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Ancient Greeks Invented World’s First Telecommunications Device

Hydraulic telegraph, 4th century BC invented by ancient Greeks
Hydraulic telegraph, a fourth century BC invention of the ancient Greeks (reconstruction based on descriptions by Aeneas Tacticus and Polybius). Thessaloniki Technology Museum. Credit: Gts-tg/Wikipedia CC BY-SA 4.0

The hydraulic telegraph, invented by the ancient Greeks, had the capacity to send long-distance messages as early as the fourth century BC.

The ingenious apparatus is dubbed as the world’s first telecommunications device. It was designed for military purposes by Aeneas Tacticus with the purpose of more efficiently sending pre-arranged messages across the vast empire of Alexander the Great.

Operation of the hydraulic telegraph is described in detail in Aeneas’ work on sieges, Poliorcetika, which was retrieved by Polybius. The messages sent were along the lines of: “Enemy on sight,” “Cavalry attack,” “We need wheat,” “Infantry in action,” “Cyclical movement,” and so on.

Hydraulic Telegraph Operation

The hydraulic telegraph was used by the ancient Greeks during times of war. There were numerous telecommunication groups of beacons placed on carefully selected hills in ancient Greece. The apparatus was operated by messengers who stood at a given hill and used clay or metal cylindrical containers of equal size filled with water up to three cubits in height and up to one cubit in width.

In each container, there was a cork floating. It was a little narrower than the mouth of the container. Rods, divided into equal parts, were inscribed with the same pre-agreed messages on each and attached to the center of the floats.

The operator-transmitter would lift a burning torch, signaling the operator-receiver for the sending of the message and then waiting for confirmation with the rising of the torch from the receiver. Thereafter, the transmitter lowered his torch so as to signal for the simultaneous opening of both taps on their devices.

The rods with the messages descended, and when the desired message to be sent
appeared at the rim of the transmitter’s device, he raised the torch once again, signaling the receiver for the simultaneous interruption of the outflow.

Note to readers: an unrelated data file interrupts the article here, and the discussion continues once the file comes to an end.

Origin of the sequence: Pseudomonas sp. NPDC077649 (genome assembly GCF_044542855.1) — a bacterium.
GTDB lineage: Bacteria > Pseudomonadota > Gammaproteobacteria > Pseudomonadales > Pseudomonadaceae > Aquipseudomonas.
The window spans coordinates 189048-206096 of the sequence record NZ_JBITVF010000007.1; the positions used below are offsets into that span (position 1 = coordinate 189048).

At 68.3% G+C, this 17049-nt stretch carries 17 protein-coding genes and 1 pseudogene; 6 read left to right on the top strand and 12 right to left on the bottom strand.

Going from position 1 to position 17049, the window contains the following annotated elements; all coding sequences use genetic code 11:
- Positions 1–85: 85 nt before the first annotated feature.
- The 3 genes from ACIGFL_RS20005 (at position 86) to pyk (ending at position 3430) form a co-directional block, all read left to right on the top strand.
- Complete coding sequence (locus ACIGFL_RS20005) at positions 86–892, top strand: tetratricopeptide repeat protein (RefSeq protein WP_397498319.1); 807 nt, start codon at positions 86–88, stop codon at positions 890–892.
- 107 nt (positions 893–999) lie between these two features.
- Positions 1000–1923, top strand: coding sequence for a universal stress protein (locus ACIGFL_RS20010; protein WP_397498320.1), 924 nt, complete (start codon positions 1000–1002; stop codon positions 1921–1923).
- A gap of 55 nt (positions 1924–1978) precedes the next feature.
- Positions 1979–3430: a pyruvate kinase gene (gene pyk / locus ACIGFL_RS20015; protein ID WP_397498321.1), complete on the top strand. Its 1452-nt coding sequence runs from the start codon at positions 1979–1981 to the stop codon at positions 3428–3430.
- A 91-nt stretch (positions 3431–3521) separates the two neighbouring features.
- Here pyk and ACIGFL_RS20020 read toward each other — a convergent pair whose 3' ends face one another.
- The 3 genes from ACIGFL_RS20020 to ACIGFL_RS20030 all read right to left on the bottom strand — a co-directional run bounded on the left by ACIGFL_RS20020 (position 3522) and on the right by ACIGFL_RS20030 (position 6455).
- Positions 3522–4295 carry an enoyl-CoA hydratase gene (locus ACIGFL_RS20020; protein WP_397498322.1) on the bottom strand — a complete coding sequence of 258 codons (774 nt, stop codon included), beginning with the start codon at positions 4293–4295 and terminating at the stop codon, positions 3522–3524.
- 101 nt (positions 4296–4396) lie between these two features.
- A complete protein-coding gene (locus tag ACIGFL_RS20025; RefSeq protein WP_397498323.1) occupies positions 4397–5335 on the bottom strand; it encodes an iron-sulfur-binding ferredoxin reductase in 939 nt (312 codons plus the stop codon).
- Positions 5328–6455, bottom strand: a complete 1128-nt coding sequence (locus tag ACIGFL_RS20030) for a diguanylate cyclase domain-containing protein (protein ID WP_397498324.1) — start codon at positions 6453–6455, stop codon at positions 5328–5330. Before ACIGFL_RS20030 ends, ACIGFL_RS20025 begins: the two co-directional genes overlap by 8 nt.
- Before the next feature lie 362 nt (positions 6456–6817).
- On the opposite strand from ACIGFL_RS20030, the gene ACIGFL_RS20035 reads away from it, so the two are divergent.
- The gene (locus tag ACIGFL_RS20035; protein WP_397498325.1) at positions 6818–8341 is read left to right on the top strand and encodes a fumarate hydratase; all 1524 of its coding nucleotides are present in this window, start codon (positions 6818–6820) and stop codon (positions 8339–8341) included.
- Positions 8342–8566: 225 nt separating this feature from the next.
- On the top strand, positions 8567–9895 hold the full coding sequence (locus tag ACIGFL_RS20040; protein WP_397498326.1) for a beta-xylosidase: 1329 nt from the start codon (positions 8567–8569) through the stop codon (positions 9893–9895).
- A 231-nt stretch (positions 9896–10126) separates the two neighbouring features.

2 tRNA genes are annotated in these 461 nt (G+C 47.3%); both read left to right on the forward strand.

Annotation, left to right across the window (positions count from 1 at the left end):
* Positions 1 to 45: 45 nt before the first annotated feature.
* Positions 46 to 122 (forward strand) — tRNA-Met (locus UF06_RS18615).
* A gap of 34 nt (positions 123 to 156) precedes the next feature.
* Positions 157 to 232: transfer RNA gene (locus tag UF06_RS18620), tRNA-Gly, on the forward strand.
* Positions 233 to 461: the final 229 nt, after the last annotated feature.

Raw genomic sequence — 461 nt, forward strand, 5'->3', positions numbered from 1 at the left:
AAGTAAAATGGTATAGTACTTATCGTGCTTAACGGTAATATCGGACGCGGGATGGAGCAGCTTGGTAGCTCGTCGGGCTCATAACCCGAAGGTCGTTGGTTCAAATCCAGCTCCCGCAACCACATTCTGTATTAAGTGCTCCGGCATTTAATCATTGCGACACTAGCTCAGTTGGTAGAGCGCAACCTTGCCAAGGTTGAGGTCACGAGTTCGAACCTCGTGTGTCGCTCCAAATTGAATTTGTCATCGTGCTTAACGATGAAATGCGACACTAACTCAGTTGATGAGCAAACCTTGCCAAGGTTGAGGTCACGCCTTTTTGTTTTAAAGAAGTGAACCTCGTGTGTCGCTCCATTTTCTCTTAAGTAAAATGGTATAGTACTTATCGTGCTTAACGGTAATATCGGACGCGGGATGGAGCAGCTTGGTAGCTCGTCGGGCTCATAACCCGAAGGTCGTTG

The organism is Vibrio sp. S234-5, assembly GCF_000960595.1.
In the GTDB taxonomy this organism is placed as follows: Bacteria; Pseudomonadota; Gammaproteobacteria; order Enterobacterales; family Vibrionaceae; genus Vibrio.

The ancient Greek hydraulic telegraph was used in times of war for army communication
A relief of the ancient Greek hydraulic telegraph of Aeneas, artist/period unknown. Public Domain

Due to the geometric similarity of the devices, the desired message also appeared on the receiver’s device. It was of utmost importance that there be absolute simultaneity between the transmitter and receiver operators. Both had to be quite careful not to send the wrong message, which would be disastrous in wartime. The description of the hydraulic telegraph was rescued by the historian Polybius in the second century BC.

Advancement in Communication Technology

The technology of the hydraulic telegraph seems rather simple, but its invention was marveled by ancient Greeks as a significant advancement in communication technology, as it allowed for pre-determined messages to be sent across long distances.

In the event of an intrusion or enemy approaching, they would only witness the brief torch flashes and would not be able to intercept the message in any way.

The ingenious hydraulic telegraph shows the pioneering spirit of Ancient Greece
Hydraulic telegraph, fourth century BC (reconstruction based on descriptions by Aeneas Tacticus and Polybius). Thessaloniki Technology Museum. Credit: Gts-tg/Wikimedia Commons CC BY-SA 4.0

This development was also a great advancement in military communication and strategy. Messages were sent from Sicily to Carthage during the First Punic War (264 to 241 BC) using the hydraulic telegraph, also known as a Semaphore line.

Through this noteworthy invention, the military then had the ability to send specific messages that allowed other groups of military personnel, as well as civilians, to better prepare for potential land or sea invasions.

This early form of long-distance communication was especially innovative for its time, and it paved the path for future forms of communications, which have led to the numerous methods currently available.

Today, there is a replica of the hydraulic telegraph of Aeneas Tacticus and pertinent messages from periods of war at the OTE Group Telecommunications Museum in Athens.

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